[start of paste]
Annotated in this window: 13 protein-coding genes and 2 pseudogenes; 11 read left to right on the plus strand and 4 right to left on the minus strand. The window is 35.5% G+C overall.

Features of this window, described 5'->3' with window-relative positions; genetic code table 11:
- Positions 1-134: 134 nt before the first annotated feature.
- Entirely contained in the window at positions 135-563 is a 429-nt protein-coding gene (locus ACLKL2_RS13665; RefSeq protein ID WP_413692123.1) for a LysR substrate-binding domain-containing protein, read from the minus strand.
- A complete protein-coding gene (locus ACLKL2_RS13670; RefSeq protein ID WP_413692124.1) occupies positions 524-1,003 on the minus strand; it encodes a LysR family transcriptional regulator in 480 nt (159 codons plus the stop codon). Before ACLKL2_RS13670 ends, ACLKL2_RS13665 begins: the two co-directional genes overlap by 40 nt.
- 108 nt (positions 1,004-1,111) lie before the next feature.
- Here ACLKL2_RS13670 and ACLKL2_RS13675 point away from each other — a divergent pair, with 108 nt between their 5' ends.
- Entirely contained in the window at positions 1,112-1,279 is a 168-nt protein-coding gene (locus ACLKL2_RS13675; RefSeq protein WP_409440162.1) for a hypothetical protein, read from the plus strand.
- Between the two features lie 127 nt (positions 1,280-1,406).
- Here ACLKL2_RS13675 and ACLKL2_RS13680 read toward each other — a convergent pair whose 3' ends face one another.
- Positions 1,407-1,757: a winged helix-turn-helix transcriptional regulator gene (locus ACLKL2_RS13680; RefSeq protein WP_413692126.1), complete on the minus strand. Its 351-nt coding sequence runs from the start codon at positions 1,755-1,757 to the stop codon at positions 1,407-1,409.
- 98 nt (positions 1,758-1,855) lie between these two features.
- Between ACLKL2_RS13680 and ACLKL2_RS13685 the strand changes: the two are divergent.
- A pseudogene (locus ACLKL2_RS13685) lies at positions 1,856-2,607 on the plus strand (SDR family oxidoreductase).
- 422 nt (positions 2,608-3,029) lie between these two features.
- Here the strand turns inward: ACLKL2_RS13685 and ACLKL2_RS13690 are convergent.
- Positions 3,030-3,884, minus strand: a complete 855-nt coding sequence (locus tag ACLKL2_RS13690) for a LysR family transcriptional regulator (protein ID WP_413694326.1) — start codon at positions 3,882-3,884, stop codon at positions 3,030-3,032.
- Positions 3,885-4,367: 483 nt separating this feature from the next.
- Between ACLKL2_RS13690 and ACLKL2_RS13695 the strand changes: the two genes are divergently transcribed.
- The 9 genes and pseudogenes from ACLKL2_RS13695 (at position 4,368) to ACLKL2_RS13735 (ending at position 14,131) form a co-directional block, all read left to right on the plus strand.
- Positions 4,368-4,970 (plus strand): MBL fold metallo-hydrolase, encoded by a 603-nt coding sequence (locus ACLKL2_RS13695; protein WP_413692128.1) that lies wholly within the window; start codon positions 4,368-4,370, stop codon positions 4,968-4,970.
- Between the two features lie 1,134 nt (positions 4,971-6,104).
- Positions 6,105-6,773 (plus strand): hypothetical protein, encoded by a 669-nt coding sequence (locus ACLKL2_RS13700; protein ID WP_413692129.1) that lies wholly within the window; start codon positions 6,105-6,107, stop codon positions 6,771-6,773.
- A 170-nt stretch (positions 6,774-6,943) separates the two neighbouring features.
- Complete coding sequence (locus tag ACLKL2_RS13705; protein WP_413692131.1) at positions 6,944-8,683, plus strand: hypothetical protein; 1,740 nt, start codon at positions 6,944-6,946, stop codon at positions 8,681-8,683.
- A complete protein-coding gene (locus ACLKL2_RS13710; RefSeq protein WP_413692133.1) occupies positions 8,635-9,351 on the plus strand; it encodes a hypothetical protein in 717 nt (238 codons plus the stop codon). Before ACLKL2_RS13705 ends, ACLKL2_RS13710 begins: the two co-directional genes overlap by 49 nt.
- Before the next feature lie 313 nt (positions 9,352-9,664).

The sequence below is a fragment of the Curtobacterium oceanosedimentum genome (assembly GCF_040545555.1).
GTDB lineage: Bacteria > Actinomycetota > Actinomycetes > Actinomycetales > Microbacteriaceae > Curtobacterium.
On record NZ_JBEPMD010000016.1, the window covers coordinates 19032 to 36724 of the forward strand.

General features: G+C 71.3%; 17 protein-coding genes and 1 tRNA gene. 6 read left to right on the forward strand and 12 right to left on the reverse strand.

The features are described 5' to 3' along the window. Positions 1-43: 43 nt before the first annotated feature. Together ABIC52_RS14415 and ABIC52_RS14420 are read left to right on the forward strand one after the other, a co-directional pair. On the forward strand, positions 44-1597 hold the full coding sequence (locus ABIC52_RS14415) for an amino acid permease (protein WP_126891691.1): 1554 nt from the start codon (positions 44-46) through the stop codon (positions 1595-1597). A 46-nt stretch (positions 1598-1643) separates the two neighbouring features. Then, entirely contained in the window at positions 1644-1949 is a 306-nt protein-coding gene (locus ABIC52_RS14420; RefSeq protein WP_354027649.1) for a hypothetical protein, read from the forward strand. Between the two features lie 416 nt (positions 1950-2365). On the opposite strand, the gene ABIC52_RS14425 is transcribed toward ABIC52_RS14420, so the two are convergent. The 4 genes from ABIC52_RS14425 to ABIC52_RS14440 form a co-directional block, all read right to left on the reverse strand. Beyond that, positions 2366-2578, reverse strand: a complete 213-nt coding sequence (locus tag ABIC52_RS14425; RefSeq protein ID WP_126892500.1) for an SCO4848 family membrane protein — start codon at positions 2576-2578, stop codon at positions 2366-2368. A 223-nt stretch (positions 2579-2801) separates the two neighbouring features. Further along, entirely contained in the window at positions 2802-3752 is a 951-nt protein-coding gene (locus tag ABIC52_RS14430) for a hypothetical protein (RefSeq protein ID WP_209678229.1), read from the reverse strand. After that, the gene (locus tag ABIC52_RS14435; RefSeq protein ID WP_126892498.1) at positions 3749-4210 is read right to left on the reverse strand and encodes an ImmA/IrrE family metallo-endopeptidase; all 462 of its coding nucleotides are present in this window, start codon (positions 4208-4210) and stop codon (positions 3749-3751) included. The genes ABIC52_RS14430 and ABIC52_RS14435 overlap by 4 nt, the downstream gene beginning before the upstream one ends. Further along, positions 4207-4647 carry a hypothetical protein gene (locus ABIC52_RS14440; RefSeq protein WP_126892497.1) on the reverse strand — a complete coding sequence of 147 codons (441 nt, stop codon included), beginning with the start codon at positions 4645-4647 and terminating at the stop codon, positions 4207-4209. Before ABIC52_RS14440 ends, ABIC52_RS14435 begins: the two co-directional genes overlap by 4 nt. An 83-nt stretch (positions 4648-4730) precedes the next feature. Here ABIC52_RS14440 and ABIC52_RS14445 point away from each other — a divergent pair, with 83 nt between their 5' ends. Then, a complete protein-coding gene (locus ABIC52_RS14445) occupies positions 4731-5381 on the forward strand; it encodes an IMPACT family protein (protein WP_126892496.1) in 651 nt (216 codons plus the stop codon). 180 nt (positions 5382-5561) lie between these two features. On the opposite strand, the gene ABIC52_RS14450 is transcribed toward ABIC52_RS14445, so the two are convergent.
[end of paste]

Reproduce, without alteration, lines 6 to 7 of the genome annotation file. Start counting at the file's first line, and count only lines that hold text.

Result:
- 108 nt (positions 1,004-1,111) lie before the next feature.
- Here ACLKL2_RS13670 and ACLKL2_RS13675 point away from each other — a divergent pair, with 108 nt between their 5' ends.